From March 1, there will be a cap on the amount that Indonesian domestic workers need to pay recruiters and agencies to work in Singapore.
It is set at no more than $2,700 for a two-year contract, the Indonesian Embassy said in a circular sent to Singapore agencies and recruiters in Indonesia on Tuesday. The cap will be $2,550 for Indonesian domestic helpers from Java.
Its move comes after similar guidelines were announced last week for Filipino domestic workers, who should borrow only up to $1,100 to cover the costs in their home country before coming here.
The Indonesian letter to agencies also reminded them of the minimum monthly salary of $550 before payments in lieu of days off.
A spokesman for the Indonesian Embassy told The Straits Times yesterday that there are still workers being overcharged and receiving less than minimum wage.
If we see any agencies still giving high deductions or low pay, we will contact them to remind them. If they don't comply, we will impose a freeze on processing their paperwork.
A SPOKESMAN FOR THE INDONESIAN EMBASSY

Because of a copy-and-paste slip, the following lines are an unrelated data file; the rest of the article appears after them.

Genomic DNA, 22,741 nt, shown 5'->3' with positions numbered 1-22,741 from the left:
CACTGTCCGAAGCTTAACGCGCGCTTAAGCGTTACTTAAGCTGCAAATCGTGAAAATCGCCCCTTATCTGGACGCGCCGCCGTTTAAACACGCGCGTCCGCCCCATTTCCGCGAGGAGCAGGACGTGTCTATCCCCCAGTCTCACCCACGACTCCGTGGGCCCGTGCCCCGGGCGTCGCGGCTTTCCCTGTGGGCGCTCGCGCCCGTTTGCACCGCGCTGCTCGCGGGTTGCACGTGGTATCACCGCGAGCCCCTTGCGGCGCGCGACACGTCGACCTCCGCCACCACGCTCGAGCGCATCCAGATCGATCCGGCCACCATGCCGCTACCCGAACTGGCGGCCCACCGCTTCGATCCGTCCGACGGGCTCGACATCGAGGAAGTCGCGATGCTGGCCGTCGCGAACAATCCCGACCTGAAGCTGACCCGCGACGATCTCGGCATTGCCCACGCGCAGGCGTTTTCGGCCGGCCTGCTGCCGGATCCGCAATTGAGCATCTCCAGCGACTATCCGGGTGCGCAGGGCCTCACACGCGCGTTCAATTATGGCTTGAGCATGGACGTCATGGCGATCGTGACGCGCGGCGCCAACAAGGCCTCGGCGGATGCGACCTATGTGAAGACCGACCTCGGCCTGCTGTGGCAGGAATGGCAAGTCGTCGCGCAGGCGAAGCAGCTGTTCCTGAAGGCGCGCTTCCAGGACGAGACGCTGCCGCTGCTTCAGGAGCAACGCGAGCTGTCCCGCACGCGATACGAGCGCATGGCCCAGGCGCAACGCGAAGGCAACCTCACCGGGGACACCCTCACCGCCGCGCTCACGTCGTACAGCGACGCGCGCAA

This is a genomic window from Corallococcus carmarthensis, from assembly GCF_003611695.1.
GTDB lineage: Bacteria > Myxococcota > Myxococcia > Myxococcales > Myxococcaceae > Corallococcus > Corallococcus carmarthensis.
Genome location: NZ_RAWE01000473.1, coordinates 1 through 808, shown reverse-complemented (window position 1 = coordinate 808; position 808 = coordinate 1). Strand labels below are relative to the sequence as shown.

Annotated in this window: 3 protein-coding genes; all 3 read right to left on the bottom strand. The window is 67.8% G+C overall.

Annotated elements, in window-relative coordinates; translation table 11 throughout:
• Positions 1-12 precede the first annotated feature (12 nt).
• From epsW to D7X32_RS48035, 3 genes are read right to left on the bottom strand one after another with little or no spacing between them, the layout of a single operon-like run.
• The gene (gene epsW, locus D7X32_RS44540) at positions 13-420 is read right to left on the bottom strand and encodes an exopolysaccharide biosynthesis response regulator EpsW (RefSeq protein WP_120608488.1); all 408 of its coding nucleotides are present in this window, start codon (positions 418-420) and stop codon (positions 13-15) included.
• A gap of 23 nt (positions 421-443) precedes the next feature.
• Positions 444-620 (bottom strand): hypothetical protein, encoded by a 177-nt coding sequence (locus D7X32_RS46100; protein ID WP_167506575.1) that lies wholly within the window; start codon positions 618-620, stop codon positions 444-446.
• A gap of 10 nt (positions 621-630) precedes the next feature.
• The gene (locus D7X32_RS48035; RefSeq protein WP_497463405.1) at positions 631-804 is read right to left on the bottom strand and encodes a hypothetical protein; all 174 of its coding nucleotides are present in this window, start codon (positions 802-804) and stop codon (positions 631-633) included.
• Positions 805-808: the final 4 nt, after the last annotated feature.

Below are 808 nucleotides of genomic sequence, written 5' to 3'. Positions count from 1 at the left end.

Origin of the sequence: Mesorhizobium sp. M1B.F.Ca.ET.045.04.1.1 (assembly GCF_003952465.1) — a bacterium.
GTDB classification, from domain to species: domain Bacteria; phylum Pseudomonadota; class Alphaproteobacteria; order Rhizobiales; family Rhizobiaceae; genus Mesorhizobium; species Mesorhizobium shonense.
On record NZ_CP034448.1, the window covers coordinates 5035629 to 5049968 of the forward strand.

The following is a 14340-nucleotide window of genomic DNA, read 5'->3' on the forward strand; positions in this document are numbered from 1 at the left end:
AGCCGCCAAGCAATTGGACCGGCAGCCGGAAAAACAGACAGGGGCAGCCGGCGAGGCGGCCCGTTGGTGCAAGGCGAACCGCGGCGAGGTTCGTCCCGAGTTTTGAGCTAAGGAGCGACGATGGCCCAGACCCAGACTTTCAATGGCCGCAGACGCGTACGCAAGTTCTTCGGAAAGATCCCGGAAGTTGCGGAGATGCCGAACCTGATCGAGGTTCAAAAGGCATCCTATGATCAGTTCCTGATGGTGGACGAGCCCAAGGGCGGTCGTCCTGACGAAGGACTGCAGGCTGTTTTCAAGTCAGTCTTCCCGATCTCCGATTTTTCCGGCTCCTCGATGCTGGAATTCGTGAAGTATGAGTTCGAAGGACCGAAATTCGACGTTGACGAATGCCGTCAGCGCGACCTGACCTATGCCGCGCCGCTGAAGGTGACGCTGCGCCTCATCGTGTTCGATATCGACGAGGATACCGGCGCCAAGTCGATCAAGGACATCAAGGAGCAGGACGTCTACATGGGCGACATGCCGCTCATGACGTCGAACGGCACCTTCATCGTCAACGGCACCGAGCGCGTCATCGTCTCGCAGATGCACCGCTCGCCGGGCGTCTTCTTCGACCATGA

She said the embassy is able to check employment terms and payment details when domestic workers renew their contracts or register for a compulsory identity card.
"If we see any agencies still giving high deductions or low pay, we will contact them to remind them. If they don't comply, we will impose a freeze on processing their paperwork," the spokesman said.
Besides agency fees here, the payment caps also include the fees for recruiters and expenses in Indonesia,which come to about $1,500 and $1,350 for workers from outside and within Java respectively.
There are an estimated 120,000 Indonesian domestic workers here.
Agents said recruiters in Indonesia will have to reduce the amount they charge, to meet the cap.
Although the cost structure was previously stated by the Indonesian authorities, some domestic workers have been paying sums of more than $3,000, said Association of Employment Agencies (Singapore) president K. Jayaprema.
She added that the embassy's latest message provides more clarity for all agents on how much they should be collecting from workers and employers.
"It levels the playing field for agencies, and hopefully employers will also be more aware of the rules," she said.
Humanitarian Organisation for Migration Economics acting executive director Jolovan Wham said that the fees are still too high and there should be greater transparency on the cost breakdown.
He added: "Excessive fees leave domestic workers demoralised as they spend months with little or no payment, and may already find it tough to cope with the stress of live-in domestic work."